About This Event
This is a general admission event in The Gallery at LPR.
John and Molly Get Along
“Brother-and-sister team John and Molly Knefel skip the sibling rivalry in favor of joke-telling, making charming videos and populating their monthly show with quality performers.” -Time Out New York
"A deceptively innocent-looking sibling act." -Joe Berkowitz, Splitsider.com
John and Molly Knefel are brother and sister and both staples of the NYC indie comedy scene. They've performed on Radio Happy Hour, Tell Your Friends, Comedy as a Second Language, We're All Friends Here, and the Keith and the Girl podcast. Their web series (John and Molly Get Along) has been featured in Punchline Magazine, The Apiary, Urlesque, and Funny Not Slutty. Their writing and other comedy videos have been featured on Gawker, the New York Times, CNN, Jezebel, and This American Life.
Past performers on their monthly show, John and Molly Get Along, include:
Janeane Garofalo, Hannibal Buress, Ted Alexandro,Kurt Braunohler,Sean Patton,Jordan Carlos
and much more.
Kambri Crews once lived with her deaf parents in a tin shed in Montgomery, Texas. She now runs her own PR and production company in New York City. Her memoir Burn Down the Ground (Random House) will be published on February 28, 2012, and is available for pre-order. A renowned storyteller and public speaker, Kambri has performed on The Moth’s Mainstage, The 92Y, UCB Theatre, Gotham Comedy Club and given speeches at SXSW, DeafHope, and Montgomery Middle School many other venues and events. (Click here to learn more about hosting Kambri at your school or event.)
Currently, Kambri is the comedy booker for the 92YTribeca and she recently began re-vamping Luca Lounge with Carol Hartsell, comedy editor of the Huffington Post. The Lower East Side space features comedy and alternative programming Monday through Thursdays and the producing pair look to expand to a broader schedule and daytime events.
Here is a Wikipedia page someone wrote and below are some of her credits in their exhaustive, glorious detail.
According to the Seattle Times, Hari Kondabolu is “a young man reaching for the hand-scalding torch of confrontational comics like Lenny Bruce and Richard Pryor.” Like his comedic heroes, Hari Kondabolu wants to speak truth to power with confrontational and personal material. Unlike them, he does not want to die of a morphine overdose or set himself on fire.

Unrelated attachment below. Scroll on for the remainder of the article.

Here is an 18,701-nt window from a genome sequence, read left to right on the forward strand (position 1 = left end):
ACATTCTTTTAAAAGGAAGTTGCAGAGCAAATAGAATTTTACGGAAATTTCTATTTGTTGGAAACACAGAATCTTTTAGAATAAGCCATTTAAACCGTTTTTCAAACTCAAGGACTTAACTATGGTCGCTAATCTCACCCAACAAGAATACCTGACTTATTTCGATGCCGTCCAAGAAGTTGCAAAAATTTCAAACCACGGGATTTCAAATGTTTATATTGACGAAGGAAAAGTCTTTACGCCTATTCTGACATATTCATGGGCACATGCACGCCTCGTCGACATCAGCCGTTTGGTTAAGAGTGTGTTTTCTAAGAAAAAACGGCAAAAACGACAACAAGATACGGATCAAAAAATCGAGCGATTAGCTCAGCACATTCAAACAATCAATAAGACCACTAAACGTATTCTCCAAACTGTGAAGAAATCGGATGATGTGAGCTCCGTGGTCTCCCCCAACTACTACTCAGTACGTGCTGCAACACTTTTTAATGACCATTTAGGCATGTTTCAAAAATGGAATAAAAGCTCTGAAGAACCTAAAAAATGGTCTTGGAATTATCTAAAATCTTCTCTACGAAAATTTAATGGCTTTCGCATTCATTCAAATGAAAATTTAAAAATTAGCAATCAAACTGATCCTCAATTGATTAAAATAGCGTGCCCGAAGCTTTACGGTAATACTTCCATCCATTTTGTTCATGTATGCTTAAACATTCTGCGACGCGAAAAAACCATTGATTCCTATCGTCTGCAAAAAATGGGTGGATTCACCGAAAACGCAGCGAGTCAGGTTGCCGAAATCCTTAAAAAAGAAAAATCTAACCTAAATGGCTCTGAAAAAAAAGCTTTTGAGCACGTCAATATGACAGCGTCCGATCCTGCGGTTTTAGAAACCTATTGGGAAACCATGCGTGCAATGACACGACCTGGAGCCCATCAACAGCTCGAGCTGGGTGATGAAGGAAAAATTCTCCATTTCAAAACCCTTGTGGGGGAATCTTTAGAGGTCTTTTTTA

Hari has performed on Jimmy Kimmel Live, Comedy Central’s Live at Gotham and John Oliver’s New York Standup Show and the 2007 HBO U.S. Comedy Arts Festival. His Comedy Central Presents half-hour television special debuted on the network in February 2011.
In addition to standup at colleges, clubs and fundraisers around the country, Hari also co-hosts the mostly improvised, monthly talk show The Untitled Kondabolu Brothers Project with his younger brother Ashok (“Dap” from hip hop group Das Racist) in New York City.
Hari is also a former video blogger for WORLD COMPASS, a joint initiative between WGBH Boston, PBS and the Corporation for Public Broadcasting.
In 2009, he made his major motion picture acting debut in the 20th Century Fox Film All About Steve, which the Boston Globe’s Ty Burr said was “to comedy what leprosy once was to the island of Molokai: a plague best contemplated from many miles away.” (It should be noted that he had a very small part. It was tiny. He’s practically not even in the movie.)
Of more consequence, Hari’s short film MANOJ, which he wrote, starred in, and co-produced with director Zia Mohajerjasbi, was selected to play at the 2009 Just for Laughs Festival in Chicago, 2008 Just for Laughs Festival in Montreal and was a Finalist in the 2007-2008 Boston Motion Picture Awards. Unbelievably, the film was also licensed by “Showtime Arabia” in Dubai.
Hari was born and raised in Queens, NY. He went to Townsend Harris High School and the school’s mascot, “Hari the Hawk,” was named after him during his senior year. (He sometimes fears that his greatest achievement was accomplished at 17.) He also attended both Bowdoin College and Wesleyan University, graduating from the former institution with a B.A. in Comparative Politics in 2004. A former immigrant rights organizer in Seattle, Hari also earned a Masters in Human Rights from the London School of Economics in 2008, writing a merit- earning dissertation entitled “Mexican Returnees as Internally Displaced People: An Argument for the Protection of Economic Migrants Under the UN Guiding Principles on Internal Displacement.” This is, by far, the least funny thing he’s ever written.